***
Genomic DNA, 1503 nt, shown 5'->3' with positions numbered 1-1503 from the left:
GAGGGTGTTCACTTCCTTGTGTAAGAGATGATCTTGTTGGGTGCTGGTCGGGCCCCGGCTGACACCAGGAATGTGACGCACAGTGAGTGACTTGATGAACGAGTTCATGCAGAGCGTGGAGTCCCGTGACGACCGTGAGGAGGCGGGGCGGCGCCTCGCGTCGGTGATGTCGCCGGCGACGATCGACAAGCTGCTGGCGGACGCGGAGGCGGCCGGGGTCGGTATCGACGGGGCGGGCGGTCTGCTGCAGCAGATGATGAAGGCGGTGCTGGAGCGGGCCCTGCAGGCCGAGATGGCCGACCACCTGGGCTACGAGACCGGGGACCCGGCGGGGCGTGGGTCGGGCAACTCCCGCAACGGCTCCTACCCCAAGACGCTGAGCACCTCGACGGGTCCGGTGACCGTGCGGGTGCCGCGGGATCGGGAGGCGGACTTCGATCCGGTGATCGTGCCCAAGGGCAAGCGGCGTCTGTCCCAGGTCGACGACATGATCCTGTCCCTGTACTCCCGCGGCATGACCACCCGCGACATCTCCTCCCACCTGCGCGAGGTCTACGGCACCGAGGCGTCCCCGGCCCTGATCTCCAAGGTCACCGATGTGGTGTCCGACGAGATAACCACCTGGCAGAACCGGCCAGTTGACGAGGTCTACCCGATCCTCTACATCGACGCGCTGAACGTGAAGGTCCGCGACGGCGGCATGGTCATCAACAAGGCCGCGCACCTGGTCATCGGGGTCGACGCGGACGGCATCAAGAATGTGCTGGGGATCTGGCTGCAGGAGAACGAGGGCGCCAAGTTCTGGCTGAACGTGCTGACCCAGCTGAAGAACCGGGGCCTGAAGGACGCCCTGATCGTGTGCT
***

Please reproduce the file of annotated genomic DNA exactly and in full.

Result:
Genomic DNA, 1503 nt, shown 5'->3' with positions numbered 1-1503 from the left:
GAGGGTGTTCACTTCCTTGTGTAAGAGATGATCTTGTTGGGTGCTGGTCGGGCCCCGGCTGACACCAGGAATGTGACGCACAGTGAGTGACTTGATGAACGAGTTCATGCAGAGCGTGGAGTCCCGTGACGACCGTGAGGAGGCGGGGCGGCGCCTCGCGTCGGTGATGTCGCCGGCGACGATCGACAAGCTGCTGGCGGACGCGGAGGCGGCCGGGGTCGGTATCGACGGGGCGGGCGGTCTGCTGCAGCAGATGATGAAGGCGGTGCTGGAGCGGGCCCTGCAGGCCGAGATGGCCGACCACCTGGGCTACGAGACCGGGGACCCGGCGGGGCGTGGGTCGGGCAACTCCCGCAACGGCTCCTACCCCAAGACGCTGAGCACCTCGACGGGTCCGGTGACCGTGCGGGTGCCGCGGGATCGGGAGGCGGACTTCGATCCGGTGATCGTGCCCAAGGGCAAGCGGCGTCTGTCCCAGGTCGACGACATGATCCTGTCCCTGTACTCCCGCGGCATGACCACCCGCGACATCTCCTCCCACCTGCGCGAGGTCTACGGCACCGAGGCGTCCCCGGCCCTGATCTCCAAGGTCACCGATGTGGTGTCCGACGAGATAACCACCTGGCAGAACCGGCCAGTTGACGAGGTCTACCCGATCCTCTACATCGACGCGCTGAACGTGAAGGTCCGCGACGGCGGCATGGTCATCAACAAGGCCGCGCACCTGGTCATCGGGGTCGACGCGGACGGCATCAAGAATGTGCTGGGGATCTGGCTGCAGGAGAACGAGGGCGCCAAGTTCTGGCTGAACGTGCTGACCCAGCTGAAGAACCGGGGCCTGAAGGACGCCCTGATCGTGTGCT